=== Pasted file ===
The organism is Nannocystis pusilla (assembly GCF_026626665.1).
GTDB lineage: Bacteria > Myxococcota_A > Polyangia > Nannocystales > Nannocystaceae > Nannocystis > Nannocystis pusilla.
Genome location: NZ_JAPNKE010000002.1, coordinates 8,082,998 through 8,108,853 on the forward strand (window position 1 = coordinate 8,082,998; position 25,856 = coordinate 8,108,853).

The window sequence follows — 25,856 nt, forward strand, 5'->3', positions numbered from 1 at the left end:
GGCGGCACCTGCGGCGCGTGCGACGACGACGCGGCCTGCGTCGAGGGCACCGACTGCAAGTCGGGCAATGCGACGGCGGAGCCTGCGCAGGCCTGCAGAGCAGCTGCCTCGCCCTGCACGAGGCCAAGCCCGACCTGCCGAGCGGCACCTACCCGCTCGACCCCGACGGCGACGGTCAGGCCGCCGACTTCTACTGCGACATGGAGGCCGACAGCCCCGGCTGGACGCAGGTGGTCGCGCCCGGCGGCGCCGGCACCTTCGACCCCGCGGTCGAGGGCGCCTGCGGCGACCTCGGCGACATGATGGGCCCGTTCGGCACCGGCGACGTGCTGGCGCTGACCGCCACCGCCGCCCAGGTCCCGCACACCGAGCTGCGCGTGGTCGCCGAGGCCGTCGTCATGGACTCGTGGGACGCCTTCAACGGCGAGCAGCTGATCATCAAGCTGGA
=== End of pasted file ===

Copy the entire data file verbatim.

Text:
The organism is Nannocystis pusilla (assembly GCF_026626665.1).
GTDB lineage: Bacteria > Myxococcota_A > Polyangia > Nannocystales > Nannocystaceae > Nannocystis > Nannocystis pusilla.
Genome location: NZ_JAPNKE010000002.1, coordinates 8,082,998 through 8,108,853 on the forward strand (window position 1 = coordinate 8,082,998; position 25,856 = coordinate 8,108,853).

The window sequence follows — 25,856 nt, forward strand, 5'->3', positions numbered from 1 at the left end:
GGCGGCACCTGCGGCGCGTGCGACGACGACGCGGCCTGCGTCGAGGGCACCGACTGCAAGTCGGGCAATGCGACGGCGGAGCCTGCGCAGGCCTGCAGAGCAGCTGCCTCGCCCTGCACGAGGCCAAGCCCGACCTGCCGAGCGGCACCTACCCGCTCGACCCCGACGGCGACGGTCAGGCCGCCGACTTCTACTGCGACATGGAGGCCGACAGCCCCGGCTGGACGCAGGTGGTCGCGCCCGGCGGCGCCGGCACCTTCGACCCCGCGGTCGAGGGCGCCTGCGGCGACCTCGGCGACATGATGGGCCCGTTCGGCACCGGCGACGTGCTGGCGCTGACCGCCACCGCCGCCCAGGTCCCGCACACCGAGCTGCGCGTGGTCGCCGAGGCCGTCGTCATGGACTCGTGGGACGCCTTCAACGGCGAGCAGCTGATCATCAAGCTGGA